Plot: Walter Kyne (Vincent Price) has just lost his father, but he is more concerned with the businesses he has inherited and he is determined to be aggressive than his late father was. At the head of a news empire that includes a newspaper, a television station, and a wire service, Kyne plans to create a new position that allows someone else to do all the hard work, while he reaps the benefits. This high profile position is hotly contested and several of Kyne’s top men are interested, so a recent news story seems to be the best way to prove their worth. A man known as The Lipstick Killer is preying on women and the police have few leads, but if one of the newsmen can break the story and by turn the case, it would certainly land them that prestige position. But how far are these men willing to go to win Kyne’s favor?

Entertainment Value: This is an interesting movie, as it involves a serial killer on the loose, but casts an almost darker light on the behavior of the ambitious, relentless media than the murderer himself. So this isn’t a murder mystery where you solve who the killer is, that is revealed early on, but a look at the lengths the media men will go to in order to chase that promotion, as well as some dark parallels with the case. The newsmen are not the noble kind, looking for justice and public awareness, but driven by greed and power, though one is less ruthless than the others. But even he has his less than ideal traits and like the others, he succumbs to ambition at times. The way women are treated is of specific interest, but no one here seems all that concerned with others. This is dark, even by film noir standards and because it takes a grounded, restrained approach, it feels even more bleak. The movie has an oppressive feel at times and while some tension comes from the pursuit of the killer, most of the suspense lies with how far these newsmen will go to get what they want. The cast is impressive and the performances aren’t over the top, so the dark tone remains effective. Vincent Price, Dana Andrews, George Sanders, Rhonda Fleming, Ida Lupino, and more are all present, so this is quite an ensemble. I found this to be an excellent movie with a narrative that keeps you hooked, not to mention some terrific performances. If you’re a fan of Fritz Lang or film noir in general, this is highly recommended.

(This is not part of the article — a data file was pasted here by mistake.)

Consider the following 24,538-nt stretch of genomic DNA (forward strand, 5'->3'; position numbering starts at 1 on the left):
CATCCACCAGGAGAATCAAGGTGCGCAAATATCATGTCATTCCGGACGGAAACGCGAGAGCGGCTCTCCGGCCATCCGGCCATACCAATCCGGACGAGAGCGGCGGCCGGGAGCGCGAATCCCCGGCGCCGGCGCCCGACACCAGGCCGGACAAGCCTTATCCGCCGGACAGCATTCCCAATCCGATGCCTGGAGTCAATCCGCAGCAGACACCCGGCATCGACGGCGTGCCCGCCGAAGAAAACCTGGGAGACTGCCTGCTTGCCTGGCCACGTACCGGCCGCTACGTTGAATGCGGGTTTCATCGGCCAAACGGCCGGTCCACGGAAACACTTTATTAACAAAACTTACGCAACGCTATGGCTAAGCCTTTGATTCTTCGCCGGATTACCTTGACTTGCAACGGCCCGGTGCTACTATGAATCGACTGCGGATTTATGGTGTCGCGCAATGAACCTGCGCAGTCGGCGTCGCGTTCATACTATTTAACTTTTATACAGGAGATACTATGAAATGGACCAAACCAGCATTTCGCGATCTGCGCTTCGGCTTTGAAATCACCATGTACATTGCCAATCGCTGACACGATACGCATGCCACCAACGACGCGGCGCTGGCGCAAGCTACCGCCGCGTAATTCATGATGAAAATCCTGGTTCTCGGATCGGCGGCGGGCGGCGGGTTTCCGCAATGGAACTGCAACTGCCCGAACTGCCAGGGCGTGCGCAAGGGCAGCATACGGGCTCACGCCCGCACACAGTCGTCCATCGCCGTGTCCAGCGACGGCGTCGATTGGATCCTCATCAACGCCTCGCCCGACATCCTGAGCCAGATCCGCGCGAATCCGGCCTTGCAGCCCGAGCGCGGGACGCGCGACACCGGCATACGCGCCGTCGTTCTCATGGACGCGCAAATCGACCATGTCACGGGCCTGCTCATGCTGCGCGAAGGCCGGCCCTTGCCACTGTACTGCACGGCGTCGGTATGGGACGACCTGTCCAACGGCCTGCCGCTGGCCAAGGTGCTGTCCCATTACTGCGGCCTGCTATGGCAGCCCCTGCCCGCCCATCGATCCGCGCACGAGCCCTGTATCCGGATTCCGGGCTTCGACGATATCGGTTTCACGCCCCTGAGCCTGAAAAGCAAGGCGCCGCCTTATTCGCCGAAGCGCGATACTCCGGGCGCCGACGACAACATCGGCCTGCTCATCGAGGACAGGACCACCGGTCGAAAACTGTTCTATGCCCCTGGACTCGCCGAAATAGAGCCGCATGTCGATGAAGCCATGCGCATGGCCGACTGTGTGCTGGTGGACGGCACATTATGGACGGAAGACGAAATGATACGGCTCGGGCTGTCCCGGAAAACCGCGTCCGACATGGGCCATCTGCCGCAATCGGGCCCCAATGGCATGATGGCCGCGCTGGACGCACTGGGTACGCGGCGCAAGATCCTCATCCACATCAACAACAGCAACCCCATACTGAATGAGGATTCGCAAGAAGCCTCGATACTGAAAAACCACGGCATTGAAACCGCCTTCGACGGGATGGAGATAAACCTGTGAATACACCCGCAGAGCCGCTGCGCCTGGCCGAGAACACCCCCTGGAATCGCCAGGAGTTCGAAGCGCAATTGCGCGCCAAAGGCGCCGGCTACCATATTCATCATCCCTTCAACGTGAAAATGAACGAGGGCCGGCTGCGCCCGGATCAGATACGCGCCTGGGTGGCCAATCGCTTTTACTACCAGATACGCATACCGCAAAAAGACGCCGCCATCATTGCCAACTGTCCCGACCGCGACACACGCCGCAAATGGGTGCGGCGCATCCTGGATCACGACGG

No nakedness. This movie involves an affair and forbidden romance, but the movie doesn’t focus on the lurid aspects. The women in While the City Sleeps aren’t well treated, however. No blood. This one is about tension and mood, the depths at which these men will sink, not so much violence or bloodshed. So while there is a killer at the movie’s center, the focus on more on psychological elements rather than violence. I found the dialogue here to be well written and memorable, with a lot of dysfunction, manipulation, and some wild banter at times. Price is able to add menace to all of his lines, as per usual, but the prominent female cast members have some of the best exchanges here. The dialogue is drama laden, but never feels over the top, so the tone remains serious or tinged in darkness. I really liked the writing here, it has some snap in the lines and the cast makes the most of those opportunities. As for craziness, the dark tone and the social drama put up a point, but While the City Sleeps is mostly grounded and rarely goes to the wild fringes of melodrama.

Nudity: 0/10

Blood: 0/10

Dialogue: 5/10

Overall Insanity: 1/10

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